Nearly two months have passed, but Zeev Buium has yet to come down from that intoxicating, Rocky Mountain High.

“It's the best feeling in the world,” Buium, a top prospect for the upcoming NHL Draft, said of winning the NCAA title with the underdog Denver Pioneers. “The group of guys that we had this year and the culture that's built here the last 30, 40 years? Outstanding. And to see all the alumni there and do it together, it was an awesome experience and I couldn't be more grateful.

“Not everyone believed in us. Denver kind of gets written off every year. It seems everyone always the BC/BU matchup, but the biggest thing is that we had that belief in our group. And when the culture kicks in, you can do something special. The way we prepared for games and accepted the challenge, certainly didn't write ourselves off. We didn't care what anyone else thought – we were there for each other, and no one else.”

Buium picked up an assist as the No. 3 seed Denver upset the 34-6-1 Boston College Eagles, who entered the championship game having outscored their opponents 29-8 in the bracket.

The Pioneers, though, have a rich history of excellence – and after suffocating the Eagles 2-0 in the title match, added their 10th national championship to the fully stocked trophy case at Magness Arena.

That’s more than any other program in college hockey history.

For Buium – a star blueliner ranked fourth among North American skaters by NHL Central Scouting – it’s been the perfect place to hone his craft and the set the table for what should be a prolific NHL career soon.


“It's a world class program,” Buium said of his Colorado campout. “My (older) brother (Shai) actually gave a speech a couple days ago at the banquet and he said something that really stuck with me: 'When you come to Denver, you leave your ego at the door.' That's exactly what it is. Every guy that comes here wants to be here. It's not the biggest school. It's not North Dakota, it's not Michigan - the programs that a lot of players are automatically attracted to. So, the guys that come here want to win and they want to be part of a family.

“My brother was here for three years and is so close to all the guys he won in '22 with. The bond that we have here – it doesn't matter if you're senior or freshman – everyone's welcome, connected and super tight.

“One of my best friends was Jack Caruso, who's a 24-year-old senior and our third-string goalie. It just goes to show that it doesn't matter if you're in or out of the lineup, it's a bond of brothers here and it's such an awesome place to play and not only develop your game, but become a better person, too.”

For Zeev and Shai, who was a second-round pick of the Detroit Red Wings in 2021, elevating their hockey careers in the nation’s elite programs meant plenty of sacrifices along the way.

Their parents, Sorin and Miriam, are originally from Israel and didn’t know anything about hockey before settling in San Diego, where the Buium boys were born.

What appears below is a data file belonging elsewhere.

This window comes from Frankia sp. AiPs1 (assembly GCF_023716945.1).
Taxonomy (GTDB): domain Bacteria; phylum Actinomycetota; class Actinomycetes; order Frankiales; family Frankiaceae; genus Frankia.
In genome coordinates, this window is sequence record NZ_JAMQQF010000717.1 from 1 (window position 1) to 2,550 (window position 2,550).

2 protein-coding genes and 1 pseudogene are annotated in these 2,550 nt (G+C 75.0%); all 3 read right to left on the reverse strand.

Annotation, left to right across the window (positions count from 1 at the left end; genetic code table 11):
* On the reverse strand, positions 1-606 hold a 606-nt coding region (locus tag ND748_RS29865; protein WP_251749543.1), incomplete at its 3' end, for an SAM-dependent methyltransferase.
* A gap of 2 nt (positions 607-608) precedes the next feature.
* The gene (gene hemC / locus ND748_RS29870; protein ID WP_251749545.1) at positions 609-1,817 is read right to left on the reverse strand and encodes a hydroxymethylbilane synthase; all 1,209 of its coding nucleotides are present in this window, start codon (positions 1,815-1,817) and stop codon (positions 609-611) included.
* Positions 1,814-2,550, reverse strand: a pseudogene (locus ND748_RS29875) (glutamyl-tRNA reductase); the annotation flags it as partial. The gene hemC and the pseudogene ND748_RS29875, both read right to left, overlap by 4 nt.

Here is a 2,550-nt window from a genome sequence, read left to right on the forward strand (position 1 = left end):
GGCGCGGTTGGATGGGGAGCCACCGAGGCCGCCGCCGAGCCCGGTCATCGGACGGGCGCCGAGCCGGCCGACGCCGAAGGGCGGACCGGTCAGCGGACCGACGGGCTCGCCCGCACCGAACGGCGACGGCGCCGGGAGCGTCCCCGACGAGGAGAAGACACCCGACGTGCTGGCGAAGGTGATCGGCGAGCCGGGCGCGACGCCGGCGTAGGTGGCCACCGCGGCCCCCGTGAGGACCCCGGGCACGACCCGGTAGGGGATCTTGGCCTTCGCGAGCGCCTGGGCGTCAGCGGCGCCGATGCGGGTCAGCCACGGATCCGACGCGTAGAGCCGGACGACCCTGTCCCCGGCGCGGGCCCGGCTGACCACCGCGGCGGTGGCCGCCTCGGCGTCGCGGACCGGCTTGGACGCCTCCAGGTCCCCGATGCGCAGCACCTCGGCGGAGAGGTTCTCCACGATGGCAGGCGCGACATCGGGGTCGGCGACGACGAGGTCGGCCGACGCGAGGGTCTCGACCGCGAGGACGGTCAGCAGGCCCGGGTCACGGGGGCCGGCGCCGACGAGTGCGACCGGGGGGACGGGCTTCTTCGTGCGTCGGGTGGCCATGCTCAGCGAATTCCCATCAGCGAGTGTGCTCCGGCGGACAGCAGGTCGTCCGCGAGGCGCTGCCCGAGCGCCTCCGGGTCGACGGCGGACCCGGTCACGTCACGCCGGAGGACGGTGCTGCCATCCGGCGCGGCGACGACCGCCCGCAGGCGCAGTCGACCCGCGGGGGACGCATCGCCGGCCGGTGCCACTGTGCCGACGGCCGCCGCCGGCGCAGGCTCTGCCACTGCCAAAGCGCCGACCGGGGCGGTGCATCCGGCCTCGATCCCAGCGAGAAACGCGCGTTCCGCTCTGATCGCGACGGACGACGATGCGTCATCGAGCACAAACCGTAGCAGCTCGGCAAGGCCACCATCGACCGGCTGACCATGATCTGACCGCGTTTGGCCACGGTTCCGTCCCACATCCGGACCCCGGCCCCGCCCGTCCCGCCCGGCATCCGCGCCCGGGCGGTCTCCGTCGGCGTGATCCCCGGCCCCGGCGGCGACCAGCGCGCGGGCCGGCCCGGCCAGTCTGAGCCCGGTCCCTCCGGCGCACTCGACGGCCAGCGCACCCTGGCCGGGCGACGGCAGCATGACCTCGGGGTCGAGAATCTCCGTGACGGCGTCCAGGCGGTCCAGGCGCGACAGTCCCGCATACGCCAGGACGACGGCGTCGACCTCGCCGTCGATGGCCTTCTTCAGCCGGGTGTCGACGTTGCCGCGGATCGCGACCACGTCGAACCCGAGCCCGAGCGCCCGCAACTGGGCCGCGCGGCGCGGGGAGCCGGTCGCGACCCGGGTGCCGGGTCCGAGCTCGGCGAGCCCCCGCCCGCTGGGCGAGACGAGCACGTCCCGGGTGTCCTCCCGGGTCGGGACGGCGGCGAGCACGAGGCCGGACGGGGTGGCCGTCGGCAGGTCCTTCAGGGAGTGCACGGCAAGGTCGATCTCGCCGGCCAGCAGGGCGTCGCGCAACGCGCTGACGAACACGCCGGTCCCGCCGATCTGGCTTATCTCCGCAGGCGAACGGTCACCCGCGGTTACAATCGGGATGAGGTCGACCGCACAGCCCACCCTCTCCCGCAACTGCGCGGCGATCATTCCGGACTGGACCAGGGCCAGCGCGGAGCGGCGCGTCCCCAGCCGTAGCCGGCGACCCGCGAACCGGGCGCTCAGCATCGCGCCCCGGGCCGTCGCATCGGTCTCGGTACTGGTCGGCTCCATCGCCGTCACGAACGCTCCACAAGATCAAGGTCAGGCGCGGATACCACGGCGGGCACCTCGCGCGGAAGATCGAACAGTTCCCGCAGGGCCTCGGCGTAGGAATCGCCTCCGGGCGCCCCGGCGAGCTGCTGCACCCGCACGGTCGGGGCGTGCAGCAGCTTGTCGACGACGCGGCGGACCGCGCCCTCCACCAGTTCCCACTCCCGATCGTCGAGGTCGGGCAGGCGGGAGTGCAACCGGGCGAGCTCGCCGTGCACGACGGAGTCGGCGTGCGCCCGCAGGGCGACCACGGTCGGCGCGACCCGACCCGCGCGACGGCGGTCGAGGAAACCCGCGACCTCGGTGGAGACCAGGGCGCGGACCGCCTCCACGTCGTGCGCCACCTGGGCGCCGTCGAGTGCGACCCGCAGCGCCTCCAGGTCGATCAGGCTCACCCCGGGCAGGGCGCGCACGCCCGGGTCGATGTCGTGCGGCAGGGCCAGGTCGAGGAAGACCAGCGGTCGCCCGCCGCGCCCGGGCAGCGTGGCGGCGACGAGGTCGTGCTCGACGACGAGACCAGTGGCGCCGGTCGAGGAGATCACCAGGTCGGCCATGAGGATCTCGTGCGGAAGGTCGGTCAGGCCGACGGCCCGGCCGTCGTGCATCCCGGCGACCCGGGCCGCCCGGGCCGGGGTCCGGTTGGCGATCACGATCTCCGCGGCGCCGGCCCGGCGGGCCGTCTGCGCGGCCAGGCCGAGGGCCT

But Miriam – a former professional basketball player in Israel's first division, before an injury cut her career short – knew plenty about chasing dreams, and was the ultimate champion in helping her two boys achieve theirs after quickly taking a shine to the sport.


“It was crazy,” Buium recalled. “My mom would drive two-and-a-half hours each way, three or four times a week.

“Every week.”

Two hundred, forty miles – round trip – to LA and back, so both Zeev, Shai and their older brother Ben could play Triple-A hockey with the Los Angeles Jr. Kings U-13 program.

“She would pick us up at 1 p.m. from two different schools every day, have lunch packed for us and everything – and she never made it seem like a big deal.

“To look back now and see the sacrifices my mom and my dad made to drive us to the rink and get us to practice every day, it's unbelievable. We would be at the rink until 10 or 11 at night, and then we'd have to drive two hours back and get home at 1 or 2 in the morning. And then do it all again the next day.

“I don't know how they did it – especially in California traffic.”

For Buium, though, it all seemed so … normal.

The long days, late nights, and countless hours in either a dressing room or the car was simply part of the pilgrimage, in his 12-year-old mind.

And soon, the ‘short’ drive up the highway was nothing compared to what he planned for next.


“I'm not going to lie, it was tough on them,” he said of moving away at 13 to further his career at Shattuck St. Mary’s in faraway Faribault, Minn. “But they were so supportive of me and believed in our dreams and supported us through the entire thing. It was awesome and we're super fortunate that they allowed us to do it.

“None of us really knew what Shattuck was, but we knew if I wanted to grow and get to the next level, this was the place to do it.

“We were all willing to make the sacrifice.”

For this.

The chance to play on the biggest stage in the game and pursue glory, in the name of Lord Stanley.

Buium truly is the full package. He has the size (6-foot, 183-lbs.), the shot, the IQ, and the elite skating ability that makes him an elite, offensive threat.

In 42 games last year, the left-shot blueliner put up a staggering 11 goals and 39 helpers to finish as the NCAA’s top-scoring defenceman, while being named the National Collegiate Hockey Conference (NCHC) Rookie of the Year.

Just imagine, now, what he has planned for an encore.

“I don't think anybody plays exactly like me,” Buium said. “I watch a lot of hockey, so if I can take things from every guy – even a guy like Jacob Trouba, who I don't really play anything like – I can adapt that to my game and be better for it.

“For me, probably the most comparable is Quinn Hughes. He's not the biggest guy, but he's a smooth skater, super smart, and has the talent to make plays.

“That's how I play the game.”